I've been saying it for over a year, Intel's 10nm wound up as a tangled up experiment. In short, Intel management wanted such a massive shrink that would ensure their domination of the process market and attract customers to their fabs. The load combined with budget cuts and layoffs (and their other stunts) in the manufacturing group killed 10nm.
    In Long: There were three primary mistakes Intel made, Cobalt Metal Layers, Contact Over Active Gate (COAG), and plain ole hubris.

    In 2013, Intel was late. The Self Aligned Dual Patterning (SADP) required by the feature size of 14nm had a bad learning curve, yields were very bad at first, to the point where Broadwell was mostly a paper launch in 2014, two quarters behind schedule. This was not a critical problem and it was fixed gradually, such that Skylake was not delayed. Behind the scenes though, the long ramp time created a problem. As Intel has only a single (large) process development team, not leapfrogging teams, the 14nm delay led to a delay of 10nm. The specifications it would shoot for were not set in stone until 2014.

    Management gave them a difficult task. To win mobile they had to be power efficient and dense. To win desktop they needed to be fast. To win servers they needed excellent yields. And above all they needed to be better than the competition to attract new customers.
    In order to reach the goals set by management, the manufacturing group had to get creative. To that end a number of techniques never put into a production process before were adopted. COAG, SAQP, Cobalt, Ruthenium Liners, Tungsten contacts, single dummy gate, etc. This push is directly what led to the death of the process. Of those, only really COAG and Cobalt are causing the issues. I'll go into the specific problems next.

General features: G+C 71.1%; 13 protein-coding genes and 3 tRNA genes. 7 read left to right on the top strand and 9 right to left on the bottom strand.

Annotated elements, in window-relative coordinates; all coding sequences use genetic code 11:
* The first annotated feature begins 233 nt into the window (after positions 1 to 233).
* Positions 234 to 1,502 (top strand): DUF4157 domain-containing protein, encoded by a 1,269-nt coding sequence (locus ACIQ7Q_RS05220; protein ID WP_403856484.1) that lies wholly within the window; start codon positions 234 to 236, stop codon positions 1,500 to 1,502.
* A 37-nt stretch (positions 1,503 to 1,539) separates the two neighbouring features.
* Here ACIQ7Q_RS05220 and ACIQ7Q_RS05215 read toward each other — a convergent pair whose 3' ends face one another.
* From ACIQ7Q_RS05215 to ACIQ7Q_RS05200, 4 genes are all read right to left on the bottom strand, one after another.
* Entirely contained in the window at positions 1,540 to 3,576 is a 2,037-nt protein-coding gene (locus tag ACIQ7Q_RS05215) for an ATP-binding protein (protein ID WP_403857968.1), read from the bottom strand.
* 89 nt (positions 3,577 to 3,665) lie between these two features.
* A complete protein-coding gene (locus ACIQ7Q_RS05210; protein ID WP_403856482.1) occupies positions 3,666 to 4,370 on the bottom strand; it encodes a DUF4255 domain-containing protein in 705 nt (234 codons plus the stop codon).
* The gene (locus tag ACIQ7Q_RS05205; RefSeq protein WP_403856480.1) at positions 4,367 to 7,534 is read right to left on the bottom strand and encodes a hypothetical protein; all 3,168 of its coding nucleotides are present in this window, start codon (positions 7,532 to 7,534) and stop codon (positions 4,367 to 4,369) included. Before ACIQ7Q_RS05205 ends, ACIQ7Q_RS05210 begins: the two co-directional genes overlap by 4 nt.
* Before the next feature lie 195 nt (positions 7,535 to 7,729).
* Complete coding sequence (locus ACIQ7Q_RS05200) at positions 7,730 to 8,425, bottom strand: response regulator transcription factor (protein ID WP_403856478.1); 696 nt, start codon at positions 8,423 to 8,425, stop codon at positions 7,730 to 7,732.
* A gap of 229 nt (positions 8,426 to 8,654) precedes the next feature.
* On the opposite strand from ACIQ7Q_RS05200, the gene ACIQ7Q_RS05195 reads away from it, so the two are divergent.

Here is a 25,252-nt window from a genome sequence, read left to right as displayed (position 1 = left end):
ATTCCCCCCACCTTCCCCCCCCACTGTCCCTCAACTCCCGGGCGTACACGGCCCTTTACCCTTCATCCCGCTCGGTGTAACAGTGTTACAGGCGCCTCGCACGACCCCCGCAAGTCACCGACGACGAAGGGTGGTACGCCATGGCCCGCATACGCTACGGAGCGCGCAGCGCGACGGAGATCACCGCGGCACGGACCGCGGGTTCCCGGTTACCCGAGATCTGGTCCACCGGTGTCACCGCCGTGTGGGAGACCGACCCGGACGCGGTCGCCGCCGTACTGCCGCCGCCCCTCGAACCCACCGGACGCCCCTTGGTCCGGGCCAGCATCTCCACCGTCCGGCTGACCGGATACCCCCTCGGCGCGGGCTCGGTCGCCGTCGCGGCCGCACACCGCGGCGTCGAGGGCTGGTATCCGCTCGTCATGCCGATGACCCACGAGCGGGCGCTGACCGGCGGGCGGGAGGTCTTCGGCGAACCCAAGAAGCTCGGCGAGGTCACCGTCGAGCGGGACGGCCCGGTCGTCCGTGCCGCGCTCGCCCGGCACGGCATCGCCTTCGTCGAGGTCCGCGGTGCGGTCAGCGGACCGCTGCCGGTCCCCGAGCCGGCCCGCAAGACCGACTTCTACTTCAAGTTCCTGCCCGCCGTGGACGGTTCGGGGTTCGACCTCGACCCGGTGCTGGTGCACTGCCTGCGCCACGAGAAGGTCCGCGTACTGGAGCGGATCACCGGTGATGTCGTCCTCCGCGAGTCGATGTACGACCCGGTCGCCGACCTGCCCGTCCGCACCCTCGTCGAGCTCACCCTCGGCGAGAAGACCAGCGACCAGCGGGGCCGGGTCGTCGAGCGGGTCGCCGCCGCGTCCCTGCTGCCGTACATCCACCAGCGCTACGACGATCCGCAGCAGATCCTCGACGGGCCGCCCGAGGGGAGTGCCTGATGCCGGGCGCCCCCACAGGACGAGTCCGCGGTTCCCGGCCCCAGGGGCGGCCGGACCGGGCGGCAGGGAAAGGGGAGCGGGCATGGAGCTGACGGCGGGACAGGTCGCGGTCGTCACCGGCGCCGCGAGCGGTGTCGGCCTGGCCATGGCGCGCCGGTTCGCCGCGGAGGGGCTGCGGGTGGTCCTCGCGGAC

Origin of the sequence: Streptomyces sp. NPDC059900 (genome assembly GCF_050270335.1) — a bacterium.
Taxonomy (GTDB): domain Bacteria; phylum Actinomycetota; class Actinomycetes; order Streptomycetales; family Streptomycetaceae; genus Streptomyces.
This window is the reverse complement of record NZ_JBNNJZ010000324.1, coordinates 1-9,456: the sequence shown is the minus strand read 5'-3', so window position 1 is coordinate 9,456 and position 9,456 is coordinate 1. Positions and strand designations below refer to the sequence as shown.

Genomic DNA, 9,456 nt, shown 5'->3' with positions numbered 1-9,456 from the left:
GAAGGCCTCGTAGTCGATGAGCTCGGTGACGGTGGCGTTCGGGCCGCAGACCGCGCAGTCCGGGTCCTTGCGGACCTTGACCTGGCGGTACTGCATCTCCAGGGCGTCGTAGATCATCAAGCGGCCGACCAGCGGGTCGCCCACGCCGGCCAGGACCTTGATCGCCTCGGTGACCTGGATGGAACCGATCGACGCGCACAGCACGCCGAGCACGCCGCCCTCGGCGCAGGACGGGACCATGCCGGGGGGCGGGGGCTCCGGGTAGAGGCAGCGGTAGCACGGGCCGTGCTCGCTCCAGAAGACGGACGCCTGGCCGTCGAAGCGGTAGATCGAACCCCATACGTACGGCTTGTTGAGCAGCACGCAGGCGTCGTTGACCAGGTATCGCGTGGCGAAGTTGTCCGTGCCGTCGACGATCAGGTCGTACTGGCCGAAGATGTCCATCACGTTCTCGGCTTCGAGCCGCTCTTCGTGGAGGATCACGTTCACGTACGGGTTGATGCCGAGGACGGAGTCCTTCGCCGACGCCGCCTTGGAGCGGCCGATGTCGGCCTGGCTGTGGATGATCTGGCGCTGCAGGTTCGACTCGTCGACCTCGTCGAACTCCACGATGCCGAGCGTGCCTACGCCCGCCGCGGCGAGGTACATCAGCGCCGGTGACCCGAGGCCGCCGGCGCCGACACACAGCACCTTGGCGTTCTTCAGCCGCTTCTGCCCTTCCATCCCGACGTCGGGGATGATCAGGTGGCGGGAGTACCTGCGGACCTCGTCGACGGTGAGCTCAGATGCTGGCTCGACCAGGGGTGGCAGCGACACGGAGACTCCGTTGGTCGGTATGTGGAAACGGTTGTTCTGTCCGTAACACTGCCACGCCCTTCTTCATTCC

If anyone is to blame, its the management, and their firing of the CEO with a ******** reason shows the board will not accept responsibility for the companies failings. They will not come clean in the foreseeable future. Their foundries are virtually dead after all the firings and cost cutting.

    The idea with Contact Over Active Gate is that instead of extending a gate such that it connects up with a contact to the side (thus using space on the side), the Contact stretches directly from the metal layer to the gate, rather than laying onto the substrate. This means there is NO room for error on manufacturing. The slightest misalignment leads to ****ed contacts. Thermal expansion, micro-vibrations from people walking nearby, changes in air pressure, imagine a cause, and it'll affect yields. I bet you the bloody position of the Moon can affect it. This kills the yields.

    To hit the targets Intel set, a minimum metal pitch of 36nm was selected. When you have Copper wires on a process they need to have a liner around them, this prevents diffusion, electromigration, and other nasty electrical fun. But this liner needs to be a certain thickness, so when the overall size of the wire gets smaller, the liner takes up a larger portion of it. Below 40nm it was thought that Cobalt would have superior electrical properties, despite it having a higher bulk electrical resistance. Its far more resistant to electromigration and needs a miniscule barrier to prevent it, while its resistance decreases at a slower rate as the wire size gets smaller.

    However, Intel overlooked two key problems: ductility/malleability, and thermal conductivity. Even at those tiny levels, Copper wires would be able to handle thermal expansion mechanical loads, bending and stretching ever so slightly as a processor made its rounds. And copper is Very good at transferring heat, letting the lower metal layers sink heat into the upper ones. Meanwhile Cobalt is hilariously brittle and has a sixth the thermal conductivity as Copper. On operation hot spots start to form, heat can't get away, brittle nature creates microfractures, and higher voltage to cross the fracture boundaries. Means the voltage/frequency curve is hilariously bad. This kills the performance and power usage.